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420 with CNW — German Cabinet OKs Recreational Marijuana Legalization Plan

Cannabis News Wire, Media Partners

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The German government approved a preliminary statute, marking a significant step toward legalizing recreational cannabis. Under the upcoming legislation, adults would be permitted to own a maximum of 25 grams (approximately 0.9 ounces) of marijuana and cultivate up to three plants for personal use. Moreover, they could participate in not-for-profit “marijuana clubs,” comprising up to 500 members, where the legal growth and purchase of the substance would be permissible.

The bill’s journey to becoming law is not yet complete. The legislation must be approved by German parliamentarians who are slated to reconvene on Sept. 4, 2023, after their summer recess.

Karl Lauterbach, the country’s health minister, hailed the draft legislation as a pivotal moment in Germany’s stance on marijuana. According to him, the more lenient approach holds the potential to combat the illicit market and drug-linked offenses. Moreover, it could alleviate the pressure on law-enforcement agencies and encourage safer cannabis consumption.

While this shift appears to endorse a more permissive attitude, minors would still be barred from cannabis use, with a planned government campaign alerting young people to the associated health hazards.

The new legislation, a centerpiece of Chancellor Olaf Scholz’s coalition, marks a departure from one of Europe’s most liberal marijuana policies. Nevertheless, the current draft has undergone modifications from its original, more ambitious, form. Notably, plans to permit the widespread commercial sale of cannabis through licensed outlets were jettisoned in April due to reservations raised by the European Commission.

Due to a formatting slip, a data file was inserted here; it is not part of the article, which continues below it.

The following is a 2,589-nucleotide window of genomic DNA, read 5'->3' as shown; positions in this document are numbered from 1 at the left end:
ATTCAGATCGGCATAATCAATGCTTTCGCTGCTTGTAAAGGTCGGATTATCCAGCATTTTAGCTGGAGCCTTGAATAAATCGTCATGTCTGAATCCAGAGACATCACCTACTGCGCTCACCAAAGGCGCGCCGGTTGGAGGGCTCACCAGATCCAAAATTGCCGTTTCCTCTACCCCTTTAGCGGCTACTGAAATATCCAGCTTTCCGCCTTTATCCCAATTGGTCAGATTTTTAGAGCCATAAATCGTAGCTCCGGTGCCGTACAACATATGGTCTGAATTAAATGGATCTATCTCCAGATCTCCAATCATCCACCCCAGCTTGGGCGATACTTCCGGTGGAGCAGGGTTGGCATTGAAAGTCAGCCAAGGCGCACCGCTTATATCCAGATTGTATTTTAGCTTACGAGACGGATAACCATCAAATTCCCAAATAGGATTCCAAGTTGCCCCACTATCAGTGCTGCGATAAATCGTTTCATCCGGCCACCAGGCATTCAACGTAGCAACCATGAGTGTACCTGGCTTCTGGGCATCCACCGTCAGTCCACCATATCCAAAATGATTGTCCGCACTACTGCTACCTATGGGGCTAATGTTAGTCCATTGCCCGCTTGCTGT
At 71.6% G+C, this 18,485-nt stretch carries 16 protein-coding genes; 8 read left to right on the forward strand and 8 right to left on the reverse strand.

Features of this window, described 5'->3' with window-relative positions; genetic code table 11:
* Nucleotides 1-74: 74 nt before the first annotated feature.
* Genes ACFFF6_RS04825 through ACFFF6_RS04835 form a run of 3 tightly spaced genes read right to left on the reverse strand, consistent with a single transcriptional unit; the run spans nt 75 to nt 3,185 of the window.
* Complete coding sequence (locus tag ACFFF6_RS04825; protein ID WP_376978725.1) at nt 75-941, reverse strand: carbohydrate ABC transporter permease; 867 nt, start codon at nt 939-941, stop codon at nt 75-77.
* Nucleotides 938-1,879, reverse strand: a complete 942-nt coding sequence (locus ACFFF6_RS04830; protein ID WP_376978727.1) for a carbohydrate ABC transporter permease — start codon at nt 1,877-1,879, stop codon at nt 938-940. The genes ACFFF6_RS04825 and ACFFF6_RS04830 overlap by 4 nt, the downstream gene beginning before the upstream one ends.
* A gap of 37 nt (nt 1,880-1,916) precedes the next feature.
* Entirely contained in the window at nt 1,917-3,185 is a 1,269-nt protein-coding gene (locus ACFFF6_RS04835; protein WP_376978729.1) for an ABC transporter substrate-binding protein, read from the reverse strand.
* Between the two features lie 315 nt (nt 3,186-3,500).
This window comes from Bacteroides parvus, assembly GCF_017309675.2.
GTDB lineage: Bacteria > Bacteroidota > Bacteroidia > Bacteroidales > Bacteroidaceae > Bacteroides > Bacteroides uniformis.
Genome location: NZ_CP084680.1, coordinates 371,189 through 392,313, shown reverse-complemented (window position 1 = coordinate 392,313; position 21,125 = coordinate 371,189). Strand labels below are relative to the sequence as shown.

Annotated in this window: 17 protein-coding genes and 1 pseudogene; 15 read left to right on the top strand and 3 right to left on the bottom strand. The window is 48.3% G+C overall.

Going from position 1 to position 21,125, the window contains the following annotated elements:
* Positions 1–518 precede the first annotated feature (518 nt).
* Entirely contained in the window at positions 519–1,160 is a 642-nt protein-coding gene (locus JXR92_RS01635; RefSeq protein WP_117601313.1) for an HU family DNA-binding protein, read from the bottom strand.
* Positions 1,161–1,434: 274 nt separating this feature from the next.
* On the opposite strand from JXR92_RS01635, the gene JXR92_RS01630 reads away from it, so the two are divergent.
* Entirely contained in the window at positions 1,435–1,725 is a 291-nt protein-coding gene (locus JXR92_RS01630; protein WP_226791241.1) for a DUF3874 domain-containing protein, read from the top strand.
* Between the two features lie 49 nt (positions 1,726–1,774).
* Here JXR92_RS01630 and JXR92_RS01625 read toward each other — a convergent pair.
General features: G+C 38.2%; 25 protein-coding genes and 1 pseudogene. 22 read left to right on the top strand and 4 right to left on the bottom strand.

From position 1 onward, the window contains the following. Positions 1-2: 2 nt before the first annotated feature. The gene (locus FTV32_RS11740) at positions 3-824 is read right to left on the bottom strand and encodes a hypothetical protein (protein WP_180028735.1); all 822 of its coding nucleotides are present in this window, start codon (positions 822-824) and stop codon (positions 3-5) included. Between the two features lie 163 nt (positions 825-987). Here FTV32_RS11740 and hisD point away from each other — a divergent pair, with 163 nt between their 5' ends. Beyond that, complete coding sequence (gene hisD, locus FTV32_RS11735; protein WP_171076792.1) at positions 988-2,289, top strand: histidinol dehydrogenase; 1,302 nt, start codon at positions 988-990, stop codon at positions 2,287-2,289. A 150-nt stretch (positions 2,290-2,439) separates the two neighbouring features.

Despite these changes, the draft law has faced formidable opposition from conservative politicians, medical professionals and law-enforcement representatives. A notable detractor is Klaus Holetschek, Bavaria’s regional health minister from the CDU party, who has branded the proposals as reckless. He argues that past examples from other nations reveal that liberalization does little to suppress the illegal market.

The German Professional Association of Pediatricians, in conjunction with other youth healthcare groups, has also criticized the plans for potentially encouraging cannabis use among young individuals. In addition, the law-enforcement community, including judges and police unions, has voiced concerns, characterizing the legislation as overly bureaucratic. They fear that the law could exacerbate the situation rather than alleviate burdens on the judicial system.

However, Lauterbach welcomes the controversial discourse initiated by the proposals, although he contends that critics fail to offer viable alternatives. Lauterbach staunchly advocates for a decriminalization approach, coupled with stringent restrictions and comprehensive education on the perils of cannabis consumption. To further regulate the use of cannabis, the legislation designates a 200-meter exclusion zone around cannabis clubs, sports facilities, playgrounds, youth organizations and schools.

If the bill garners approval, the government plans to assess its societal impact after a span of four years.

This initiative aligns with a global trend, as multiple countries have taken steps to relax regulations surrounding cannabis use. In 2013, Uruguay led the charge by legalizing the cultivation, sale and consumption of cannabis, setting a precedent for the world. In the United States, numerous states, including California, have progressively revised their laws over the last decade to accommodate recreational marijuana use.

Malta achieved a landmark feat in 2021 as the first European Union member to legalize recreational marijuana. Meanwhile, the Netherlands has long tolerated the sale and consumption of marijuana in designated “coffee shops” since the 1970s.

Drawing inspiration from these international examples, Lauterbach expresses confidence that the current form of the German plan constitutes the most comprehensive endeavor in marijuana legislation to date.

When this marijuana market finally opens, many companies that operate along the lines of U.S-based Advanced Container Technologies Inc. (OTC: ACTX) are likely to mushroom and strive as they serve those interested in growing their own marijuana at home.

NOTE TO INVESTORS: The latest news and updates relating to Advanced Container Technologies Inc. (OTC: ACTX) are available in the company’s newsroom at

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